News is flooding out of the annual World Mobile Congress in Barcelona, Spain.
Here is the latest of Facebook’s global Internet effort, virtual reality coming to smartphones, and Ford’s exploration of autonomous cars and ride sharing.
- Facebook global Internet
Facebook CEO Mark Zuckerberg likes to boast that his 3-year-old effort to bring the developing world online has reached millions of people in some of the world’s poorest nations.
But a central element of his Internet.org campaign was controversial even before it was shut down in a key market this month. Indian regulators banned one of the pillars of the campaign, a service known as Free Basics, because it provided access only to certain pre-approved services — including Facebook — rather than the full Internet.
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That leaves the social media mogul at a crossroads. Though he has vowed not to give up, Zuckerberg hasn’t said whether he’ll alter his approach. Facebook declined to make executives available for comment. Zuckerberg could shed light on his plans when he speaks Monday at Mobile World Congress, an annual industry event in Barcelona, Spain, where he has touted Internet.org in previous years.
“Everyone in the world should have access to the Internet,” Zuckerberg wrote on Facebook this month, arguing that online connections can improve lives and fuel economic development.
To achieve that goal, Zuckerberg has high-flying dreams for someday providing Internet connections through a network of drones, satellites and lasers. But his near-term plan is simpler: Facebook works with wireless carriers in poorer nations to let people use streamlined versions of Facebook and certain other online services, without paying data charges.
While the drones may someday connect people in areas too remote for cables or cell towers, Free Basics is intended for people who live in areas with Internet service but still can’t afford it.
- Virtual reality coming to smartphones
To revive interest in smartphones, Samsung and LG are improving their cameras and embracing the nascent world of virtual reality.
Facebook’s Mark Zuckerberg joined Samsung at the Mobile World Congress show in Barcelona, Spain, to announce that their companies are teaming up to push VR in mobile phones and social networking.
Virtual reality “is now mainly used for gaming, but that is quickly changing,” Zuckerberg said. “That is why Facebook is investing so much in VR, so we can deliver these social experiences.”
Samsung’s new Galaxy S7 and S7 Edge promise better photos under low-light conditions, in part with sensors that capture more light. Both will work with the $100 Gear VR headset that Samsung released last fall. And Samsung will now make a 360-degree camera for everyday folks to capture and share VR images.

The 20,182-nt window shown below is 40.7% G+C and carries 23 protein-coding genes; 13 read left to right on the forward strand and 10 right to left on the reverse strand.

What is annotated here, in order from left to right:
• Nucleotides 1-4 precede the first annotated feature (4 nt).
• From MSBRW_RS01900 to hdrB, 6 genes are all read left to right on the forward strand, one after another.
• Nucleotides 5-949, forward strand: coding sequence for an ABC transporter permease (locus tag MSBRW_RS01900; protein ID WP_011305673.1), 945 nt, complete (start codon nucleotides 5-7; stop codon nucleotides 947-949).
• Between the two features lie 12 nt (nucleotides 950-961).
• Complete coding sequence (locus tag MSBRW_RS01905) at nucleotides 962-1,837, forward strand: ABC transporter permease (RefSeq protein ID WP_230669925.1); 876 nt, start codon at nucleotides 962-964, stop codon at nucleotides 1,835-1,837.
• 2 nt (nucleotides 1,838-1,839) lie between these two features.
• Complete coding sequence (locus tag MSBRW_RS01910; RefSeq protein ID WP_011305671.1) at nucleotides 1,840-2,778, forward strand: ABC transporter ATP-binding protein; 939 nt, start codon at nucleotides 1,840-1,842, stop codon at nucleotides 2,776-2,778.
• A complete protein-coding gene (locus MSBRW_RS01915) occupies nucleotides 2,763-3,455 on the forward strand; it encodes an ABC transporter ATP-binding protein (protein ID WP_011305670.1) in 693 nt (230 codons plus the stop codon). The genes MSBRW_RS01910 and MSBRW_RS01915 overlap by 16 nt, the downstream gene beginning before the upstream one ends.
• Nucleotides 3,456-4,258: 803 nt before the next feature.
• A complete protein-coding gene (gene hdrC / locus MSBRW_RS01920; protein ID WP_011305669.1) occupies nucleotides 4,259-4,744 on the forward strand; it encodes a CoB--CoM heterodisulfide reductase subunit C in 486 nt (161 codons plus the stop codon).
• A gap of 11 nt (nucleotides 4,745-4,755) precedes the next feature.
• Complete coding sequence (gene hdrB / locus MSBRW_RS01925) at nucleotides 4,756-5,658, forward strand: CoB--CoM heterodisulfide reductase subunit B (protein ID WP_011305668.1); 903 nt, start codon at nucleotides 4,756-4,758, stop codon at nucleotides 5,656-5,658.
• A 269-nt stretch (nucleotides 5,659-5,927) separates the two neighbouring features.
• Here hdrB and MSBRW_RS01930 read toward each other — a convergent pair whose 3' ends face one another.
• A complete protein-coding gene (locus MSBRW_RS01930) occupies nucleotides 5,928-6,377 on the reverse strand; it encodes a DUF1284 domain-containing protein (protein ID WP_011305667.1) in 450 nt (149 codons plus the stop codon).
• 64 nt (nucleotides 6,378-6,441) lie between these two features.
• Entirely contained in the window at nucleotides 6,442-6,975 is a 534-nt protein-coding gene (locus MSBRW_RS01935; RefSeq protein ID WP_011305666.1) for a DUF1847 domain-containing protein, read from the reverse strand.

VR is still in its early days, with much of the interest coming from hard-core gamers and tech pioneers. Samsung wants to make it easier for everyday people to create VR videos — so that friends will buy VR headsets to view them.
LG will also have its own VR headset and 360-degree camera, while the main camera on its upcoming G5 smartphone will have two lenses — one for standard shots, and another with a wider angle to capture more of what’s in front of you.
Sunday’s announcements at the Barcelona show come as worldwide smartphone growth has slowed, particularly for high-end devices such as Samsung’s S and LG’s G series. Many consumers have turned to lower-cost Android devices that sport features considered top of the line just a few years ago.
- Ford eyes new markets
Ford CEO Mark Fields says the 112-year-old company is tripling its investment in new technologies that will ultimately lead to self-driving vehicles — but will make sure to keep making cars for drivers who want to keep their hands on the wheel.
Fields said it was no coincidence that Ford chose the Mobile World Congress, a massive technology trade show in Barcelona, to unveil its new Kuga SUV, which features its latest connectivity and driver-assisted technology.
“We are really emphasizing our transition from an auto company to an auto and mobility company,” Fields told The Associated Press in an interview Monday at Ford’s stand, which stood out in a sea of smartphone and gadget makers.
“This is a really good audience to reach some new folks.”
The Kuga includes the latest version of Ford’s connectivity technology, SYNC 3, which the company says includes improved voice commands and makes it easier to access applications on a driver’s smartphone. It has a new 1.5-liter diesel engine, among other features.
Fields said that over the next five years investment will increase threefold in autonomous driving technologies, such as one-button parking assistance and guidance to keep a car in its lane and help braking in heavy traffic, with the ultimate goal of a fully autonomous car. He declined to provide financial figures.
Don Butler, Ford’s executive director of connected vehicle and services, told the AP “we like to think about it as the transition from just a hardware company to a software and mobility services company as well.”